On FDI In Retail

Looking at the BJP, one often gets the impression that they have been afflicted by the Subhash Ghai disease, an obsessive compulsive disorder wherein the sufferer tries to recycle in the 2010s what worked in the 90s. With disastrous results. For instance, who else believes in 2011 that calling a jeep a “Rath” will make those riding in it appear like mythic Hindu heroes?

Well I might have been wrong about the exact decade in which the BJP’s clock stopped working. It was not the 90s after all. Hearing Arun Jaitley speak of the perils of having our food supply in “foreign” hands, all I see is a desperate attempt to revive the pop-culture bogeyman of the license-raj 70s days, that phirang Bob-Christo archetype snarling in his accented Hindi about “dirty Indians” while the noble Manoj Kumar would be tied up in a galley, looking to the side surreptitiously at Hema Malini,a symbol of India (or more precisely its food security) caught in the vice-grip of foreign avarice, writhing sensuously on deck.

Will FDI in retail devastate India?

I think I would be able to answer this question better if I understood the significance of the term “foreign” in today’s globalized marketplace. Corporations, you see, don’t have countries. Like Jeniffer Lopez, they just have bottomlines. That’s the only thing they are loyal to.

Consider this. The most “American car” (i.e. most parts sourced from manufacturers in the US) according to this article is the Toyota Camry (80% US parts). Yes Toyota, a “Japanese” company does more for supporting US manufacturing than the American “domestic” manufacturers. Not that this says anything about Toyota’s “national” loyalties. The Japanese auto giant is doing this as a PR counter to the chest-thumping “Buy domestic” advertising campaigns of their traditional America-based rivals, demonstrating their superior “patriotism” to their American customer-base. (Honda is the company which comes second on this “patriotic” scale in the US. Says something for corporate patriotism doesn’t it?)

I have been hearing some of the arguments from the FDI haters. “They” will flood the market with cheap Chinese manufactured goods, killing off Indian local manufacturing. And wait, why do we think that Indian-owned retail stores don’t or won’t do this? Oh because they are patriotic.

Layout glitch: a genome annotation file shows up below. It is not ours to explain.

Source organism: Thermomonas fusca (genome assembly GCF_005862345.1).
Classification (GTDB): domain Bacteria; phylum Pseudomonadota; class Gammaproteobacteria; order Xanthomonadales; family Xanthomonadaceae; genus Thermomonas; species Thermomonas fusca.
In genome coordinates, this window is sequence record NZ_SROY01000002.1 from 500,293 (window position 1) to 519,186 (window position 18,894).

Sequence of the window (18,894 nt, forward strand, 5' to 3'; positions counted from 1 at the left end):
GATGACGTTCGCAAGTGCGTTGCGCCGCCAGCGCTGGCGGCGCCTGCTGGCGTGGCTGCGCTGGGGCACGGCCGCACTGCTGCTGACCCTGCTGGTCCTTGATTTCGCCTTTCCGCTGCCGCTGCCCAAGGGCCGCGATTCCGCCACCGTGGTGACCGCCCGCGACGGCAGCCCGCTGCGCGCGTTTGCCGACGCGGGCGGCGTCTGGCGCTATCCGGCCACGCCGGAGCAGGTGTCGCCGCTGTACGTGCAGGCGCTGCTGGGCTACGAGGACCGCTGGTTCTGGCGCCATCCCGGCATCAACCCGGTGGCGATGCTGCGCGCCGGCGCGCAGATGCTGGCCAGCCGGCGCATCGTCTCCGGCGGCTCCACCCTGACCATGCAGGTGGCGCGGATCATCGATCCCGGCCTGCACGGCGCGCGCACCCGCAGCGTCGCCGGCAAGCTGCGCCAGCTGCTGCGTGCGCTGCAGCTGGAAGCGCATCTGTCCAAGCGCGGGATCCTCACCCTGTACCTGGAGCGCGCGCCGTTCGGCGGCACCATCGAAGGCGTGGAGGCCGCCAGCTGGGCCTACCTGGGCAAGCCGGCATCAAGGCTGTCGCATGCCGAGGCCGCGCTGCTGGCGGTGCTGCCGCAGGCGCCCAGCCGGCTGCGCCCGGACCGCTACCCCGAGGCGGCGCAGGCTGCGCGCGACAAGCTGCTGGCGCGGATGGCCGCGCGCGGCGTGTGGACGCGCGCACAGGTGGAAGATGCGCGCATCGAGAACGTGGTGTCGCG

Okay next.

“They” will force small Lalaji stores out of business. And somehow Indian-owned retail chains won’t?

Not that I do not get the logic that underlines all of it. The Walmarts of the world have huge resources, they will come in, install their patented, mega-efficient supply chains, lower prices to unreasonable levels, muscle local competition out and then raise prices back again, reap ginormous profits, flow the capital back to the mother-ship, make “us” their slaves (as we are charmingly told here),  tie comely village lasses to flagpoles and go Muhahhhhaaaaa. The assumption here is that foreign retailers are deadly efficient and will do a more effective job of killing off local businesses than Indian mass-retailers, who are somehow benign because they 1) have less resources than the firangs and 2) cannot stand up to Walmart’s superior processes. Plus they are of course “Indian”. So if they force other Indians out, it’s all fair. Must not forget that bit.

Many many years ago when American fast food chains was about to enter the Indian market, we had heard similar prophecies of impending doom.

McDonald’s is the largest owner of property in the US, do you know? We nodded our head. That was news to us.